Ken Paxton

Wednesday, June 27, 2007

Child Predators Caught by Cyber Crimes Unit Receive 10-Year Federal Prison Sentences

BEAUMONT -- A former Beaumont firefighter and a former teacher’s aide arrested by Texas Attorney General Greg Abbott’s Cyber Crimes Unit during an undercover sweep have each been sentenced to 10 years in federal prison for child sex crimes.

Rob Roy Robinson, 53, of Beaumont, was sentenced Tuesday by U.S. District Judge Marcia Crone to 10 years in federal prison on one count of coercion and enticement. Randy Hutto, 26, of Spurger, was sentenced June 12 to a 10-year term on the same federal charge. Upon release, both defendants must register as sex offenders and are prohibited from having unsupervised contact with children. Assistant Attorney General Sarah Wannarka prosecuted both cases in conjunction with the U.S. Attorney’s Office.

The tough sentences handed down by Judge Marcia Crone send a strong message: Texans will not tolerate criminals who prey upon our children, Attorney General Abbott said. The Cyber Crimes Unit will continue to protect young Texans by aggressively cracking down on sex predators. We are very grateful to U.S. Attorney John Ratcliffe and the Beaumont Police Department for their commitment to Texas children.

Cyber Crimes Unit investigators arrested Robinson in October 2006 after he solicited sex online from someone he believed was a 13-year-old girl. When he arrived for the meeting, Robinson discovered that the girl was actually an undercover Cyber Crimes investigator. He was indicted by a Beaumont federal grand jury in November 2006 and entered a guilty plea in February.

Hutto was also arrested by Cyber Crimes Unit investigators after he drove nearly 50 miles from Spurger to Beaumont to meet and sexually assault someone he believed to be a 13-year-old boy. At the time of his arrest, Hutto indicated he was employed as a special education teacher’s aide at area middle schools. Hutto was also indicted in November 2006 and pleaded guilty Feb. 20.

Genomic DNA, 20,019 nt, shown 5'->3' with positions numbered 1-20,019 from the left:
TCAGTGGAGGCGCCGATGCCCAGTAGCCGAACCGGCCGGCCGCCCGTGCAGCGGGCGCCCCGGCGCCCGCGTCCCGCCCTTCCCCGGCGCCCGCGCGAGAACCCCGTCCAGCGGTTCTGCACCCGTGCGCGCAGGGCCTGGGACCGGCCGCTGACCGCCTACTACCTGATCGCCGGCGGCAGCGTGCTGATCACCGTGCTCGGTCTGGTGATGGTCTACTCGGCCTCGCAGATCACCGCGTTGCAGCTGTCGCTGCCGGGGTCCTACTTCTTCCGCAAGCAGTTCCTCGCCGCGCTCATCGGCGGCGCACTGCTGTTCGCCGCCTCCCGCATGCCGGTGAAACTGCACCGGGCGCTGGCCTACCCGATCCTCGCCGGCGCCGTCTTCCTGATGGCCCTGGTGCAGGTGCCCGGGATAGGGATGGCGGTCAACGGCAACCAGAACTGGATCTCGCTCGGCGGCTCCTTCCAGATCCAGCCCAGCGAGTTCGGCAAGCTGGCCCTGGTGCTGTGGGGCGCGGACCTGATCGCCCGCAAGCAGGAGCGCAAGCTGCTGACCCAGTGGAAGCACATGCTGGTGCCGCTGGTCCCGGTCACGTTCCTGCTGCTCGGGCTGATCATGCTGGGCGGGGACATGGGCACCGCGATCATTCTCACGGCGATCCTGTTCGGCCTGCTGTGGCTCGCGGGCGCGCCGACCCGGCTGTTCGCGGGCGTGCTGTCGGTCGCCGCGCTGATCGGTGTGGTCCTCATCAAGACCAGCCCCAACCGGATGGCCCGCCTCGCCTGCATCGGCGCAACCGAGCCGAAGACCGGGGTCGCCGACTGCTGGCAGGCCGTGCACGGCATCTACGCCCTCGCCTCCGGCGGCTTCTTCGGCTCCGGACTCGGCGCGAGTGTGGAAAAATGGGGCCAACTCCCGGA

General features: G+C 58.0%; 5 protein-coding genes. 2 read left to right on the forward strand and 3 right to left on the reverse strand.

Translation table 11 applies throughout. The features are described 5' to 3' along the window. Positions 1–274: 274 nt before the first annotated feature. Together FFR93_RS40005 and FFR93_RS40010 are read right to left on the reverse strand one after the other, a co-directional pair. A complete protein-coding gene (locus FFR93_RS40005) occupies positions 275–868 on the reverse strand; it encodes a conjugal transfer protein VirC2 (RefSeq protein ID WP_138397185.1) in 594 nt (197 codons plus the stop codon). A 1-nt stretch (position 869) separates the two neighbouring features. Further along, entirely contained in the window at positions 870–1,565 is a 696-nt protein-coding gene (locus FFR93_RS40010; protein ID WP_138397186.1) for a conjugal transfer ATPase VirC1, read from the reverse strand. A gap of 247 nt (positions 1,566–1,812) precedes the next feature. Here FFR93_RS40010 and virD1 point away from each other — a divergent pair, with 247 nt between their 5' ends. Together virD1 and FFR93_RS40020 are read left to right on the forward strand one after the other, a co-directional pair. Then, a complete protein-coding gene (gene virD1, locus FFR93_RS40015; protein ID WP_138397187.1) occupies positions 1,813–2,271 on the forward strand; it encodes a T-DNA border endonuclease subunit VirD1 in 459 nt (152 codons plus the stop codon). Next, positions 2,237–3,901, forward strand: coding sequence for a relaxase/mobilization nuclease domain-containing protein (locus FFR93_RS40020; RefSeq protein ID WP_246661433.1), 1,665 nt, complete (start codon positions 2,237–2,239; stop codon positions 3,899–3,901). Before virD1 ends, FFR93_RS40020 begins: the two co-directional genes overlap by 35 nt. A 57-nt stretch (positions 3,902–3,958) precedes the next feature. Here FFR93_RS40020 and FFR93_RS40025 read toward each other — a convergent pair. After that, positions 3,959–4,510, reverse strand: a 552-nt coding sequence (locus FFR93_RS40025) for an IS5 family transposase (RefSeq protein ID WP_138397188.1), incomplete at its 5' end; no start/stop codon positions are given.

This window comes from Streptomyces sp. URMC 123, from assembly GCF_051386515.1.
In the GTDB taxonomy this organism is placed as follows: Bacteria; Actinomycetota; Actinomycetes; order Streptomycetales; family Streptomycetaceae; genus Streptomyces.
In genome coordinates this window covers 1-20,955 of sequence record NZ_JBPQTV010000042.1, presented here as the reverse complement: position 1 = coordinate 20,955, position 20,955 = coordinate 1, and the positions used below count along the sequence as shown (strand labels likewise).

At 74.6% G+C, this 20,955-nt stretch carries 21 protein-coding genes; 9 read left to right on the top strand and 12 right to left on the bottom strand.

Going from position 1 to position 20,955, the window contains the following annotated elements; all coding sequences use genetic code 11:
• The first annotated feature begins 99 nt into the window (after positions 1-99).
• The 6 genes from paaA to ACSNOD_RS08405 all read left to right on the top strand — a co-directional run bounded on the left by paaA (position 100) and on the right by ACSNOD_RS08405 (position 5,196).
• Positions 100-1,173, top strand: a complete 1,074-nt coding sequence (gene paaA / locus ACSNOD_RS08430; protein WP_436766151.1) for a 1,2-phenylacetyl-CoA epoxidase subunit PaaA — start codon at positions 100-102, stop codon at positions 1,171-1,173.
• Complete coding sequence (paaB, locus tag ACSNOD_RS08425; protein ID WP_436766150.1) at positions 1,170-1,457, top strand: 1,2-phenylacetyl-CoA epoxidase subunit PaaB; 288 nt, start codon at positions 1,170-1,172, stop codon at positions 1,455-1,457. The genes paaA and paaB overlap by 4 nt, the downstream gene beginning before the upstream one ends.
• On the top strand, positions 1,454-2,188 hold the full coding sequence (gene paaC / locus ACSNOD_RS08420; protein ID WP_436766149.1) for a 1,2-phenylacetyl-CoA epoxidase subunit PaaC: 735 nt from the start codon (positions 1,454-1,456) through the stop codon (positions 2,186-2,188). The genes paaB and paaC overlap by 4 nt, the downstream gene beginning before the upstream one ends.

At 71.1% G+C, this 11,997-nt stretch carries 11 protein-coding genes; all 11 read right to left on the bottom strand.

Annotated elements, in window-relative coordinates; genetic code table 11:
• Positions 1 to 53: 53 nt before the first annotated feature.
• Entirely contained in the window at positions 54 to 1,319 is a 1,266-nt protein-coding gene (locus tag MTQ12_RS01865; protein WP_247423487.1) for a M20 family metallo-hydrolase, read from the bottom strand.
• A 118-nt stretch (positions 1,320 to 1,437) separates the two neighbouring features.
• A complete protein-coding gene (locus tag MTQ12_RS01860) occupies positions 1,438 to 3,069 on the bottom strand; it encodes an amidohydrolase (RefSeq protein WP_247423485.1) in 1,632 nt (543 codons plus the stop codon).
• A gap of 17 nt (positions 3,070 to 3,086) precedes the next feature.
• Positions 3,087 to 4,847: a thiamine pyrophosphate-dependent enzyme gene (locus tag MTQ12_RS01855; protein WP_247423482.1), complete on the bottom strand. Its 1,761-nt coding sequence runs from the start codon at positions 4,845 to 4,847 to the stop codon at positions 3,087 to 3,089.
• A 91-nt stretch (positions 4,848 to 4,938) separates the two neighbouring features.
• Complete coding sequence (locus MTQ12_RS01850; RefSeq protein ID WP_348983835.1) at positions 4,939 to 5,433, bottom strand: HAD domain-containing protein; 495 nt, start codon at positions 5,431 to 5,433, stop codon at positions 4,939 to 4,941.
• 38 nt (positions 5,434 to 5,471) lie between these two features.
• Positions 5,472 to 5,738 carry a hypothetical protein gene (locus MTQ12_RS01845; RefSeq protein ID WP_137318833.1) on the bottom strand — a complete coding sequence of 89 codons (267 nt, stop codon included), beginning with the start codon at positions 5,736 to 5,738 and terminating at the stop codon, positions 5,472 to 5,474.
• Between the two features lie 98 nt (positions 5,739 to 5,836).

The cases are part of Project Safe Childhood (PSC), a national initiative announced by U.S. Attorney General Alberto Gonzales earlier this year. PSC encourages the use of multi-jurisdictional task forces to investigate and prosecute the sexual exploitation of children over the Internet. In addition to tough law enforcement, PSC encourages community-wide campaigns to assist victims and to educate parents, other adults, and children about Internet safety. For more information about Project Safe Childhood, visit

In Texas, investigative assistance in these matters is provided by the Texas Attorney General’s Internet Crimes Against Children Task Force (ICAC). In May 2006, Attorney General Abbott’s Cyber Crimes Unit was awarded a $300,000 grant from the U.S. Department of Justice’s Office of Juvenile Justice & Delinquency Prevention to establish an ICAC Task Force. The Texas Attorney General’s ICAC Task Force is one of almost 50 federally funded task forces across the country dedicated to this project.

Attorney General Abbott has earned a national reputation for aggressively arresting and prosecuting child predators. In 2003, he launched the Cyber Crimes Unit, which targets online predators by assuming the identities of young teenagers in Internet chat rooms, and the Fugitive Unit, which locates convicted child sex offenders who have violated the terms of their parole and could be stalking children. Attorney General Abbott’s initiative has netted more than 600 arrests of such offenders. His office also has obtained convictions against more than 60 men on child pornography charges.

For more information, contact the Office of the Attorney General at (800) 252-8011 or visit the Attorney General's Web site at